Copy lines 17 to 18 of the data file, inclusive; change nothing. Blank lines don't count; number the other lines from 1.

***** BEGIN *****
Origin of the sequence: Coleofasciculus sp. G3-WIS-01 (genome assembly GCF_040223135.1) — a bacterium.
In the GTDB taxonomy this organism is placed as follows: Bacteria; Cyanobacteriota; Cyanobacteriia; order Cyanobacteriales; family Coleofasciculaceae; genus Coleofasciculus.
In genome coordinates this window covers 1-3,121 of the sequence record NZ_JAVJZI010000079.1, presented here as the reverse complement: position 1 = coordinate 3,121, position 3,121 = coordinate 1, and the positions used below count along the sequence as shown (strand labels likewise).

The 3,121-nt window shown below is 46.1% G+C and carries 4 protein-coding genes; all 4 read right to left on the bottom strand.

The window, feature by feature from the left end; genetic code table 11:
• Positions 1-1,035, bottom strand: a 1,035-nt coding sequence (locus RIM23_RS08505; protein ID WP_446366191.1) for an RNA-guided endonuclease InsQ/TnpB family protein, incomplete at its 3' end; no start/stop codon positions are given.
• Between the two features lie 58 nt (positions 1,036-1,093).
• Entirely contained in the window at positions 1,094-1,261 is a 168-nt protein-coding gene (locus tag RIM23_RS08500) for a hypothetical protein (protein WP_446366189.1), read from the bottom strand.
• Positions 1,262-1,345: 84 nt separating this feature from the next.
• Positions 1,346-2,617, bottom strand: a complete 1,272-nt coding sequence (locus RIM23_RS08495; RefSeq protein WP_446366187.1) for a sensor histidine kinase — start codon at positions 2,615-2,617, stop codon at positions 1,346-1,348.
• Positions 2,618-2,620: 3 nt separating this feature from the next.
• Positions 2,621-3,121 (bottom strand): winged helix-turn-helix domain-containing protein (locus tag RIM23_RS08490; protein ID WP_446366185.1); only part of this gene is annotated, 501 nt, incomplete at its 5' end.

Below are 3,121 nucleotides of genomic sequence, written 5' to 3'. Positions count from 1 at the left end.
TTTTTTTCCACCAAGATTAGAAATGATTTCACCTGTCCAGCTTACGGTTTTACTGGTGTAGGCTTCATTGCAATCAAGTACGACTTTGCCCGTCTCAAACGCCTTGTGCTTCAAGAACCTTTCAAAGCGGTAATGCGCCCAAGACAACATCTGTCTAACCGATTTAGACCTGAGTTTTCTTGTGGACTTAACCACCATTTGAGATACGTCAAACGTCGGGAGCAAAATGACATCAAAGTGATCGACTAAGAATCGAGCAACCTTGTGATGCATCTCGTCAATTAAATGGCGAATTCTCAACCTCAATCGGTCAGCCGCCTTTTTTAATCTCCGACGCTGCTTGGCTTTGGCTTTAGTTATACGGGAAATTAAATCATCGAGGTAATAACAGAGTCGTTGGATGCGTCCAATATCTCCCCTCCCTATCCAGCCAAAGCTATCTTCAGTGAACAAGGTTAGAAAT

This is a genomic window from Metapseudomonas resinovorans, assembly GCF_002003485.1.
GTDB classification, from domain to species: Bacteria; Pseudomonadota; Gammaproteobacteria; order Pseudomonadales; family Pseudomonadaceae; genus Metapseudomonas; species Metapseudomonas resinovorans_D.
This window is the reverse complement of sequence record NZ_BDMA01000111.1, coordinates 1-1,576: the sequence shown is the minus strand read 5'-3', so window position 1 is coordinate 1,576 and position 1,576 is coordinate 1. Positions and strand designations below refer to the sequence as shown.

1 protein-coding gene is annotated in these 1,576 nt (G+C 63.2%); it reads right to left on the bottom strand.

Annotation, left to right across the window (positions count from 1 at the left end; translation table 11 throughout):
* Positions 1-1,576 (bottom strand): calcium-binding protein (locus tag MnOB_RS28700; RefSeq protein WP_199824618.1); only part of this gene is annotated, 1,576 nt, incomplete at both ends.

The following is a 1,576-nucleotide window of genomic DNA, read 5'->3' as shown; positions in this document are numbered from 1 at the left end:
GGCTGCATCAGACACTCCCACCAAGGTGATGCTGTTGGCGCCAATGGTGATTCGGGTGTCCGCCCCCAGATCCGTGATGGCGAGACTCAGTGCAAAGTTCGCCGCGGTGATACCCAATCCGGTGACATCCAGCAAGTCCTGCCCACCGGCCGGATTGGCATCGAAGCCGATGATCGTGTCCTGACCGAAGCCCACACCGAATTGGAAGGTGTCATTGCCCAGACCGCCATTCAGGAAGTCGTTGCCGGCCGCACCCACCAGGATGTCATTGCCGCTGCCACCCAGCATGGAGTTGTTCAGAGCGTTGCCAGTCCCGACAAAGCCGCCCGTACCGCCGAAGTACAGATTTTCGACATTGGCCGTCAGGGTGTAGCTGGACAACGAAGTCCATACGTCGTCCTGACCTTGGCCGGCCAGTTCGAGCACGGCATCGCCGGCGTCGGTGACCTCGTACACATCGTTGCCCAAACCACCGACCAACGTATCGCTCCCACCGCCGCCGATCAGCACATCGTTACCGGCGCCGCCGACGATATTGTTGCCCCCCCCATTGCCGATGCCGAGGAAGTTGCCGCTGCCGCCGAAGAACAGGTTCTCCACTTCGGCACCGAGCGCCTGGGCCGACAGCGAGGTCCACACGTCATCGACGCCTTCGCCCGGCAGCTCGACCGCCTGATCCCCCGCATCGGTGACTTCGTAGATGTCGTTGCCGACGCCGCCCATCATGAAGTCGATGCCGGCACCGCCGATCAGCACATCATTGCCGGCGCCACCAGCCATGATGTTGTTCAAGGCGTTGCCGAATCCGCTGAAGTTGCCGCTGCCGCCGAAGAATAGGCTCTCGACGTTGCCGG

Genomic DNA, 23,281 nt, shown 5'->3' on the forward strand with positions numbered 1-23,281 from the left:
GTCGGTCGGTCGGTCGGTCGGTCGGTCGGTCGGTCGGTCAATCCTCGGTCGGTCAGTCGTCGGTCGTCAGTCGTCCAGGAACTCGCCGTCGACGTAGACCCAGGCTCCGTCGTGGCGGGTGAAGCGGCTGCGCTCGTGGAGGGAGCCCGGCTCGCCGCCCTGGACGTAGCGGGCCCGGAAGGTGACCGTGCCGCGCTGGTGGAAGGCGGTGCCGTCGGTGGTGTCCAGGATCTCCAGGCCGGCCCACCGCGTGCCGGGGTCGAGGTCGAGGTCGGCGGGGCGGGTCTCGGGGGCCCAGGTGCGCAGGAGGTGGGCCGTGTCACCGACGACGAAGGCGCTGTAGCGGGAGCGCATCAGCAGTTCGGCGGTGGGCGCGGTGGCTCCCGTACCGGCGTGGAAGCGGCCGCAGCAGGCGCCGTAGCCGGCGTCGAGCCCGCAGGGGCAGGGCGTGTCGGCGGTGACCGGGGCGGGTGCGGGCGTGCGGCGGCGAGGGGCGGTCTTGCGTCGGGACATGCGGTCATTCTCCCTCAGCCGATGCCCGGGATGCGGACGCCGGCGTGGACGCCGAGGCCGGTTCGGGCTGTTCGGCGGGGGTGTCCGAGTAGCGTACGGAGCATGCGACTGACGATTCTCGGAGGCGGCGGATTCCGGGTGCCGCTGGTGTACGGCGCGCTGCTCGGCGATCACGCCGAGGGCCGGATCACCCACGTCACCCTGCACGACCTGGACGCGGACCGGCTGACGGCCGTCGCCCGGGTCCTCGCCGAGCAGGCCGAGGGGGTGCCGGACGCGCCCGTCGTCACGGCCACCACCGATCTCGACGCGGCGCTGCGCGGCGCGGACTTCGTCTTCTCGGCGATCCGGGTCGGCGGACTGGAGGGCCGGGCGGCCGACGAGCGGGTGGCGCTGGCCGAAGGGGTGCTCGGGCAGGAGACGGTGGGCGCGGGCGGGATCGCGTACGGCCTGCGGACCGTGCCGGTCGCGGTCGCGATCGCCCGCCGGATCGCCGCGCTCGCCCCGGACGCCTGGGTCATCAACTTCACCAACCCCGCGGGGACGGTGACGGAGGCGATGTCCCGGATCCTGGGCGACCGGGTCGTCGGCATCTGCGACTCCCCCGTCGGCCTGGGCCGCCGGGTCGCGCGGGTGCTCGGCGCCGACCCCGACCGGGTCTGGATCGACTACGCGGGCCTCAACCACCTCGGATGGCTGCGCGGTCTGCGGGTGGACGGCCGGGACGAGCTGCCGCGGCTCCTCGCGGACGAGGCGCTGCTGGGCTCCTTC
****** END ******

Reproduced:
This window is the reverse complement of sequence record NZ_BDMA01000111.1, coordinates 1-1,576: the sequence shown is the minus strand read 5'-3', so window position 1 is coordinate 1,576 and position 1,576 is coordinate 1. Positions and strand designations below refer to the sequence as shown.

1 protein-coding gene is annotated in these 1,576 nt (G+C 63.2%); it reads right to left on the bottom strand.